What we saw instead was awe-inspiring. The American Cemetery that sits on a steep cliff above Omaha Beach is more than a memorial. It is a glorious shrine to fallen heros with row after row of meticulously maintained grave marker crosses. I could see no posted signs requesting silence, but the quiet was deafening because there are simply no words to express the emotions that overcame our group as we stepped onto that sacred ground.

Bomb Crater

The Hubs Poses with a Crater

Here lay thousands of soldiers who gave their lives for their country, some just mere minutes after setting foot on that foreign shore. As chimes played classic hymns of prayer, tears flowed freely while we walked among the final resting place of 9,387 brave souls, approximately 3,000 of whom gave up their lives on that first day of intense fighting. The names of another 1,557 Americans who lost their lives in Normandy, but could not be located or identified are etched on the walls of a solemn garden where many stopped to offer prayers of thanks.

Omaha Beach

Field of Craters

Further down the beach are the remains of war…grassy fields pock-marked with craters from Allied and German artillery fire…German casemates (fortified structures where weapons were stored) built so securely they barely show signs of age…bunkers left fully intact except for the empty space that at one time housed a German Panzer turret…acre after acre of preserved destruction meant to remind us of the brutality of war.

These memories alone could certainly cause my preoccupation today, but I believe the reason hits far closer to home.


The Hubs inspects the remains of a German bunker.

Last summer, I witnessed my son taking the Oath of Service during Reception Day at the United States Military Academy at West Point. I heard him, along with more than a thousand fellow new cadets, proclaim, “I …do solemnly swear to support and defend the Constitution of the United States….So help me God.” With those words, a new-found patriotism was born, and today I, like many other West Point moms, get a lump in my throat at the singing of the National Anthem. I am teary-eyed at pictures of soldiers returning from deployment, and my heart swells at the site of the Stars and Stripes waving in the breeze.

Unknown Soldier

“Known But to God”

I walked among those crosses at the American Cemetery and calculated time and again the young age of the soldiers buried there. Many were my son’s age when they walked into battle–made soldiers when they were barely men. Some were drafted into service, but others, like my son volunteered during a time of war. That, in my opinion, is the most honorable act a person can perform.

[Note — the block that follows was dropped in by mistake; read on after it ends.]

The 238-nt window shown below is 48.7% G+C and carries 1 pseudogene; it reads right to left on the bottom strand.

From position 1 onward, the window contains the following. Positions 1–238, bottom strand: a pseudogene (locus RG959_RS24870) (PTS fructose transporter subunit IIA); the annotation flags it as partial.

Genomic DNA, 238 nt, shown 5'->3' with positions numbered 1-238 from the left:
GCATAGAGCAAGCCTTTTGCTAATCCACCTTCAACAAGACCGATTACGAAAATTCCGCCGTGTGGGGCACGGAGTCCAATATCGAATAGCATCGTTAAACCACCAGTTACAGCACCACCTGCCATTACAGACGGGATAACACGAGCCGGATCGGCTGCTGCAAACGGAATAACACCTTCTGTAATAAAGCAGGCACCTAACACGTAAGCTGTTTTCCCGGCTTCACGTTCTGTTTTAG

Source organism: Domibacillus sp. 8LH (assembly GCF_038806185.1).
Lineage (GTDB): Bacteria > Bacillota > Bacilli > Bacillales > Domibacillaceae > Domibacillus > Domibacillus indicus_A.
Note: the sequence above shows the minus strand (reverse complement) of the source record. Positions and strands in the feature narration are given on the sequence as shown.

I am immensely proud of the decisions my son has made for his future, but that doesn’t mean I don’t worry about what that future will look like..

I am sure the mothers of those soldiers who fought in WWII waved the flag one minute and cried for their children’s safety the next. They probably felt their heart skip a beat when they glimpsed a man in uniform, the same way mine does when I see digitized camo. They probably smiled with comfort at a favorite garment, just as I do when I realize that wearing my favorite West Point t-shirt makes me feel closer to my child.

I can only hope that, at some point, the mothers of those lost on D-Day and the days that followed were comforted by the knowledge that their child’s sacrifice was not in vain. They are remembered. It may not be with grand ceremony, but they are remembered, and I am moved by the selflessness of their courage.

Stiletto Momma

Thy Boodle Runneth Over

I am responsible for the bounty of boodle that has taken over my oldest child’s barracks room.

Sibling Love

This is why we send boodle.

I first learned of “boodle” and the joy it can bring to both mother and child last summer while that oldest child of mine was being yelled at and put through his paces during Cadet Basic Training. In West Point circles, CBT is affectionately referred to as “Beast Barracks”, or simply, ”Beast”. In West Point Mom circles, it is known as “the dark time when I knew someone was being mean to my baby, but I couldn’t do anything about it.”

During that dark time, I was introduced to an amazing group of women dedicated to supporting each other during the 47-month roller coaster ride of life as a West Point Mom. Through the wonder of Facebook, the veteran moms of West Point scooped the new West Point moms into a warm embrace and told us we would be okay. Our children would ”slay the Beast”, and with their help, we would most certainly become fluent in military jargon.

When one exuberant mom posted that she was buying boodle to send to her son, my first reaction was to blush at the slightly illicit sound of the term. Surely, this is not something meant to be shared between a mother and her son.  As other moms chimed in at the remarkably soothing effects of boodle and the almost immediate rush of endorphins upon giving and receiving, I began to wonder if what they were doing was legal.

I was intrigued, but I was uncertain if my own heart-felt posts through social media had earned me enough trust among these women to be granted the knowledge of this well-guarded secret.  I sat back and waited for someone else to ask the questions I was too intimidated to type…

”What is boodle, and how do I get some?”